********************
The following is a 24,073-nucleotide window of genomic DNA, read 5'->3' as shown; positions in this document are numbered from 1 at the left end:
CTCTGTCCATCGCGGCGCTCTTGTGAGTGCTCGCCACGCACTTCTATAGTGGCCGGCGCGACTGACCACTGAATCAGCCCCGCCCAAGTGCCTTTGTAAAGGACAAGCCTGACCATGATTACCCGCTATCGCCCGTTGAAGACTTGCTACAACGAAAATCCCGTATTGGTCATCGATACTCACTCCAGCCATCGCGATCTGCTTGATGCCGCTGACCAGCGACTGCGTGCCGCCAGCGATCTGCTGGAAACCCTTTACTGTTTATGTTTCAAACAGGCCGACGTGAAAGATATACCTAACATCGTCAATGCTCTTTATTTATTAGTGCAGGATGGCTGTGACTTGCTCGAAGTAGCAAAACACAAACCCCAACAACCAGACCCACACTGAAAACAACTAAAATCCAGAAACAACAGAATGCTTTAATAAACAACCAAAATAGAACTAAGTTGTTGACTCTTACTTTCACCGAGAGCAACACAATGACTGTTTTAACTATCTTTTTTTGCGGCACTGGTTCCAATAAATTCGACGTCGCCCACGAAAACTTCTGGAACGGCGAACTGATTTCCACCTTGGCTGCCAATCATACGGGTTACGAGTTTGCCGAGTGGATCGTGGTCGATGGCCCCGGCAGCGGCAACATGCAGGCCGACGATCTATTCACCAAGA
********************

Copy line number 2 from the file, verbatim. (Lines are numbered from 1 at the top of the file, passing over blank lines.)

CTCTGTCCATCGCGGCGCTCTTGTGAGTGCTCGCCACGCACTTCTATAGTGGCCGGCGCGACTGACCACTGAATCAGCCCCGCCCAAGTGCCTTTGTAAAGGACAAGCCTGACCATGATTACCCGCTATCGCCCGTTGAAGACTTGCTACAACGAAAATCCCGTATTGGTCATCGATACTCACTCCAGCCATCGCGATCTGCTTGATGCCGCTGACCAGCGACTGCGTGCCGCCAGCGATCTGCTGGAAACCCTTTACTGTTTATGTTTCAAACAGGCCGACGTGAAAGATATACCTAACATCGTCAATGCTCTTTATTTATTAGTGCAGGATGGCTGTGACTTGCTCGAAGTAGCAAAACACAAACCCCAACAACCAGACCCACACTGAAAACAACTAAAATCCAGAAACAACAGAATGCTTTAATAAACAACCAAAATAGAACTAAGTTGTTGACTCTTACTTTCACCGAGAGCAACACAATGACTGTTTTAACTATCTTTTTTTGCGGCACTGGTTCCAATAAATTCGACGTCGCCCACGAAAACTTCTGGAACGGCGAACTGATTTCCACCTTGGCTGCCAATCATACGGGTTACGAGTTTGCCGAGTGGATCGTGGTCGATGGCCCCGGCAGCGGCAACATGCAGGCCGACGATCTATTCACCAAGA